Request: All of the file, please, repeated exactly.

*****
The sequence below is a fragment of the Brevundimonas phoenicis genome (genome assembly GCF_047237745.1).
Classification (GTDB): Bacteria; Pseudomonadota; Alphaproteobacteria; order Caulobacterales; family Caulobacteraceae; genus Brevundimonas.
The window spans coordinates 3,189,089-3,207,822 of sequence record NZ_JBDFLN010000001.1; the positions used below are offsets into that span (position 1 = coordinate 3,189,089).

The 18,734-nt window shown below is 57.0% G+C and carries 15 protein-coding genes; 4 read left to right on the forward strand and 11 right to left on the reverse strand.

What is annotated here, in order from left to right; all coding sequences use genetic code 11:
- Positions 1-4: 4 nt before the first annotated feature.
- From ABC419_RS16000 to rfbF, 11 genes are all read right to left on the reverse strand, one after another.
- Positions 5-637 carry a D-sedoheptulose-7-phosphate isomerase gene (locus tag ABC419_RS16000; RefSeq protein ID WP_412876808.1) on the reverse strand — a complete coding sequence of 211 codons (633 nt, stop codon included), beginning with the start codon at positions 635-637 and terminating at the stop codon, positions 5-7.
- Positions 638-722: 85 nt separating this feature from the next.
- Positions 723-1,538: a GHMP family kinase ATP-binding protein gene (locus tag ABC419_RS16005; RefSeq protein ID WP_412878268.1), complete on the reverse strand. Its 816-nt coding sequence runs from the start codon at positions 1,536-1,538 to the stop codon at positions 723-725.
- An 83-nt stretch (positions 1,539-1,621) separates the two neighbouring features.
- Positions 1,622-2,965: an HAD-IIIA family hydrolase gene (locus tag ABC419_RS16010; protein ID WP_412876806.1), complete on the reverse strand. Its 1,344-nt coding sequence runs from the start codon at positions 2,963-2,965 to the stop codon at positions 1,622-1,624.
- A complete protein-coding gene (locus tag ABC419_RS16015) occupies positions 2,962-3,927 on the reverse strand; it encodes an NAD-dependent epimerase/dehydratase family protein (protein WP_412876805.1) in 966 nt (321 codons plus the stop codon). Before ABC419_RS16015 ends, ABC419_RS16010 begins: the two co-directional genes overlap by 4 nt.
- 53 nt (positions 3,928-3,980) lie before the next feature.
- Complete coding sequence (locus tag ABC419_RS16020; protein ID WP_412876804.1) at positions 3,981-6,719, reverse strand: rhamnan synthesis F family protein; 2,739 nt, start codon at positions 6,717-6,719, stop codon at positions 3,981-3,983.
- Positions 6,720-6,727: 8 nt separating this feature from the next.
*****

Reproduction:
The sequence below is a fragment of the Brevundimonas phoenicis genome (genome assembly GCF_047237745.1).
Classification (GTDB): Bacteria; Pseudomonadota; Alphaproteobacteria; order Caulobacterales; family Caulobacteraceae; genus Brevundimonas.
The window spans coordinates 3,189,089-3,207,822 of sequence record NZ_JBDFLN010000001.1; the positions used below are offsets into that span (position 1 = coordinate 3,189,089).

The 18,734-nt window shown below is 57.0% G+C and carries 15 protein-coding genes; 4 read left to right on the forward strand and 11 right to left on the reverse strand.

What is annotated here, in order from left to right; all coding sequences use genetic code 11:
- Positions 1-4: 4 nt before the first annotated feature.
- From ABC419_RS16000 to rfbF, 11 genes are all read right to left on the reverse strand, one after another.
- Positions 5-637 carry a D-sedoheptulose-7-phosphate isomerase gene (locus tag ABC419_RS16000; RefSeq protein ID WP_412876808.1) on the reverse strand — a complete coding sequence of 211 codons (633 nt, stop codon included), beginning with the start codon at positions 635-637 and terminating at the stop codon, positions 5-7.
- Positions 638-722: 85 nt separating this feature from the next.
- Positions 723-1,538: a GHMP family kinase ATP-binding protein gene (locus tag ABC419_RS16005; RefSeq protein ID WP_412878268.1), complete on the reverse strand. Its 816-nt coding sequence runs from the start codon at positions 1,536-1,538 to the stop codon at positions 723-725.
- An 83-nt stretch (positions 1,539-1,621) separates the two neighbouring features.
- Positions 1,622-2,965: an HAD-IIIA family hydrolase gene (locus tag ABC419_RS16010; protein ID WP_412876806.1), complete on the reverse strand. Its 1,344-nt coding sequence runs from the start codon at positions 2,963-2,965 to the stop codon at positions 1,622-1,624.
- A complete protein-coding gene (locus tag ABC419_RS16015) occupies positions 2,962-3,927 on the reverse strand; it encodes an NAD-dependent epimerase/dehydratase family protein (protein WP_412876805.1) in 966 nt (321 codons plus the stop codon). Before ABC419_RS16015 ends, ABC419_RS16010 begins: the two co-directional genes overlap by 4 nt.
- 53 nt (positions 3,928-3,980) lie before the next feature.
- Complete coding sequence (locus tag ABC419_RS16020; protein ID WP_412876804.1) at positions 3,981-6,719, reverse strand: rhamnan synthesis F family protein; 2,739 nt, start codon at positions 6,717-6,719, stop codon at positions 3,981-3,983.
- Positions 6,720-6,727: 8 nt separating this feature from the next.